28. 28. Understand organisational timescales Do you need to align to budgetary cycles? How much notice and review time do people need? What is the planning horizon for financial projections? How are project versus operational costs budgeted? How quickly can the organisation move?  You may need to be patient Idea  You may need to build alliances or lobby Case  You may need to build confidence you can deliver (e.g. do you need to start small?) Project ApprovalPreparing the Business Case 33
    29. 29. Case Study, RevisitedPreparing the Business Case 34 Karen Roe
    30. 30. ApprovalPreparing the Business Case 35 Karen Roe
    31. 31. Gaining Approval ✔ Know your audience  Who are they  What are their interests & concerns  How these relate to organisational strategy and context  What info they need / prefer (numbers, pictures, stories, details, overview) Engage with stakeholders  Win their buy in  Learn from their expertise, experience & perspectives Don’t surprise them (& don’t be surprised)  Keep them in the loop  Bounce ideas off themPreparing the Business Case 36
    32. 32. What does approval mean?What can / must you do next?How long does this approval last?Which stars need to be aligned?Does it create additional requirements on you?Preparing the Business Case 37 Magic Madzik
    33. 33. Other Success Factors ✔ Treat the business case as a living document Set clear expectations Get feedback Focus on creating a clear vision for the project Remember benefits realisationPreparing the Business Case 39
    34. 34. Risks ✗ Surprising key stakeholders Fire and forget Focus on the financial case Unrealistic expectations on how much you can know Not fitting org context – not aligned to strategy & context Not fitting org expectations – wrong format, focus, timingPreparing the Business Case 41
    35. 35. Case Study, AppliedPreparing the Business Case 43 Karen Roe
    36. 36. Summary A good business case sets up the project for success  Builds meaningful support from key stakeholders  Creates a framework for decision making The business case is a living document Understand the organisational context  Strategic drivers and concerns  Key people and their drivers & concerns  Required structure, contents, timescales, etc It’s a political activity – it’s OK to work with powerPreparing the Business Case 44
    37. 37. Thank Yougraham@grahamoakes.co.ukThe Cognitive Edge method used herein in whole or in part of a derived work is ©2012 Cognitive Edge (USA) Inc., is used under license agreement terms which can be found at http://cognitive-edge.com/about/user-agreement
    38. 38. Graham Oakes Ltd Making sense of technology…  Many organisations are caught up in the complexity of technology and systems.  This complexity may be inherent to the technology itself. It may be created by the pace of technology change. Or it may arise from the surrounding process, people and governance structures.  We help untangle this complexity and define business strategies that both can be implemented and will be adopted by people throughout the organisation and its partner network. We then help assure delivery of implementation projects. Clients…  Cisco Worldwide Education – Architecture and research for e-learning and educational systems  Council of Europe – Systems for monitoring compliance with international treaties; e-learning systems  Dover Harbour Board – Systems and architecture review  MessageLabs – Architecture and assurance for partner management portal  National Savings & Investments – Helped NS&I and BPO partner develop joint IS strategy  The Open University – Enterprise architecture, CRM and product development strategies  Oxfam – Content management, CRM, e-Commerce  Thames Valley Police – Internet Consultancy  Sony Computer Entertainment – Global process definition  Amnesty International, Endemol, tsoosayLabs, Vodafone, …Preparing the Business Case 46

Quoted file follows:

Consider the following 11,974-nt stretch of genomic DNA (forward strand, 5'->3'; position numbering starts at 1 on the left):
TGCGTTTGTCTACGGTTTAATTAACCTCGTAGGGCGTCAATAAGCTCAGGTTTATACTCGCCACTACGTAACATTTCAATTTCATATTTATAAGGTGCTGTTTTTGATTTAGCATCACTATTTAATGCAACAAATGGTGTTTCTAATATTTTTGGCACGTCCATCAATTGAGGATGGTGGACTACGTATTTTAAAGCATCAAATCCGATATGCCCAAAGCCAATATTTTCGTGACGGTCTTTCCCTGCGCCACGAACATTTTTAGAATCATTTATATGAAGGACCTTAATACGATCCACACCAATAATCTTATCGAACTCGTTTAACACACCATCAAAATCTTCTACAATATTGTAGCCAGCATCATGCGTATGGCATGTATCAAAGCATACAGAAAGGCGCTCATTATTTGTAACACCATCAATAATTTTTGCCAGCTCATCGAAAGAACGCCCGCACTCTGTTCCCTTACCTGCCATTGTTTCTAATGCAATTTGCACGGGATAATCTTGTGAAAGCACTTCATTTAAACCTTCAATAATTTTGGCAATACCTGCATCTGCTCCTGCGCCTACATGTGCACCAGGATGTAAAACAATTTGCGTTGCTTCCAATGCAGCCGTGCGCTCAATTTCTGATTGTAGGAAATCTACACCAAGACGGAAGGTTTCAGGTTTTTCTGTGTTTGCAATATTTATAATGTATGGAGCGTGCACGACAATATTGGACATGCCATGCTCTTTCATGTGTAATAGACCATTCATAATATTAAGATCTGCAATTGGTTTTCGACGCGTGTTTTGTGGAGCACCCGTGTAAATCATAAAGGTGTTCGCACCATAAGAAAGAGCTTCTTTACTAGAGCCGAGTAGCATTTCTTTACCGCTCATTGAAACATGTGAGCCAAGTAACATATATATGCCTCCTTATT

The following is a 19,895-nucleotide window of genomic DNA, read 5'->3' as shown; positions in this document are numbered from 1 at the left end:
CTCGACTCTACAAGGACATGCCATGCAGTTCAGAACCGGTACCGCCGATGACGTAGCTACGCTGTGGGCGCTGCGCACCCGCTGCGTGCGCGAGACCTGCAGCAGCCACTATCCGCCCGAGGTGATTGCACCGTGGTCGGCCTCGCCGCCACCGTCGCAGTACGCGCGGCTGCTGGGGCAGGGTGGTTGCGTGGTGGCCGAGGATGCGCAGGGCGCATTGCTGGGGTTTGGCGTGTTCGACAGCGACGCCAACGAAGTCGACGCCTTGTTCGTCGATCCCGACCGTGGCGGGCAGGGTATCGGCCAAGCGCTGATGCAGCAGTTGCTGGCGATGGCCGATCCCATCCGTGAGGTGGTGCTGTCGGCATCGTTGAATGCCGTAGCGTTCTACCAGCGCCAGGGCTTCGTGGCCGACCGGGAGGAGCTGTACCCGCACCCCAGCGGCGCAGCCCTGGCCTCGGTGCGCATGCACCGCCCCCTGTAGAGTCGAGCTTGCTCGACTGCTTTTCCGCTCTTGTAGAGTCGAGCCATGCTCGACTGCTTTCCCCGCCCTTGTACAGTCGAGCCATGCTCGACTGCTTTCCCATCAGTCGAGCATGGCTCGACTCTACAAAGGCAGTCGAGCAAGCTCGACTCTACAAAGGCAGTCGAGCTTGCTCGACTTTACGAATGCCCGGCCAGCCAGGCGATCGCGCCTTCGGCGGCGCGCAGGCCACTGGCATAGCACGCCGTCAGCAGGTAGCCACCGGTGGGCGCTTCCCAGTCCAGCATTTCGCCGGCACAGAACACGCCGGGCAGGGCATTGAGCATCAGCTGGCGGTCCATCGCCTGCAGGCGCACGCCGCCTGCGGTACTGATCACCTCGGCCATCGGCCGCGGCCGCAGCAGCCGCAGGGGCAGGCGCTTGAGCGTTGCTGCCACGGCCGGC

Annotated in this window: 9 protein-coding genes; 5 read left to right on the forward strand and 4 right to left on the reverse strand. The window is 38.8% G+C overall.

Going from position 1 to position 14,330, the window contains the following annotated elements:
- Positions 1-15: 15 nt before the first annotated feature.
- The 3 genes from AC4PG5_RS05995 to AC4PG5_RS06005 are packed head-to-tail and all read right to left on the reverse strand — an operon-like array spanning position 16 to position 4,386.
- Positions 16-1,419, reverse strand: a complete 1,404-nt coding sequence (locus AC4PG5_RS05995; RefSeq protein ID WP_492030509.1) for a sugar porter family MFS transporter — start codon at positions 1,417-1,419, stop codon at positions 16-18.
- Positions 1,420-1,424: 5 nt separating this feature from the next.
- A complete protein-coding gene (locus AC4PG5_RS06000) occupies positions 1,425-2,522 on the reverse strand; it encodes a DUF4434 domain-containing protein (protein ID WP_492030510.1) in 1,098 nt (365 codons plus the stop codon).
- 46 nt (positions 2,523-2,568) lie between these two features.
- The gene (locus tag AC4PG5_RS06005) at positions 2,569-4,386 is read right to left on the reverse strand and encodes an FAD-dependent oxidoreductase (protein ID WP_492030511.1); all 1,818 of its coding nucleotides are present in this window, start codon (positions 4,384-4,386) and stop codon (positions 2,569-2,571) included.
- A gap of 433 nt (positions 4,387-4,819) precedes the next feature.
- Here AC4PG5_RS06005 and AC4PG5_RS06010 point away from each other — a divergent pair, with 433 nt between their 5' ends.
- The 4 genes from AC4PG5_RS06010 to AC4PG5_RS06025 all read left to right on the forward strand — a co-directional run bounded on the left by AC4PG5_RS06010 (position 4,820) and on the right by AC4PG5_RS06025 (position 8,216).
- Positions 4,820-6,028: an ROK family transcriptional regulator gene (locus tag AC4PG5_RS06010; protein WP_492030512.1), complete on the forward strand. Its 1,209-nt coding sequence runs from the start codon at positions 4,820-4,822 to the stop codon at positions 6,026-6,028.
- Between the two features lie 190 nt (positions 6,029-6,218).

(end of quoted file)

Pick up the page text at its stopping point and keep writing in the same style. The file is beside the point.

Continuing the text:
39. 39. WebCo – Strategic Context The economic downturn means that WebCo is suffering from declining sales. Although it continues to retain (and even grow) market share, the general decline in the size of the market for its products means that revenue and hence profits are declining rapidly. Accordingly, the executive team has declared that all areas of the company must focus on reducing costs. Only projects which can demonstrate tangible cost savings should be approved.Preparing the Business Case 47
    40. 40. WebCo – Strategic Context A new competitor has entered the market with some attractive new products, meaning that WebCo is suffering from declining sales and market share. In order to respond to this threat, WebCo has started to develop a suite of new and improved products. It is essential that all marketing and sales activities provide maximum support to the launch of these products Accordingly, the executive team has declared that the company must focus on maximising the speed and effectiveness of marketing and sales. Only projects which can show tangible improvements in these areas should be approved.Preparing the Business Case 48
    41. 41. The Cognitive Edge method used herein in whole or in part of a derived work is ©2012 Cognitive Edge(USA) Inc., is used under license agreement terms which can be found at http://cognitive-edge.com/about/user-agreementPreparing the Business Case 49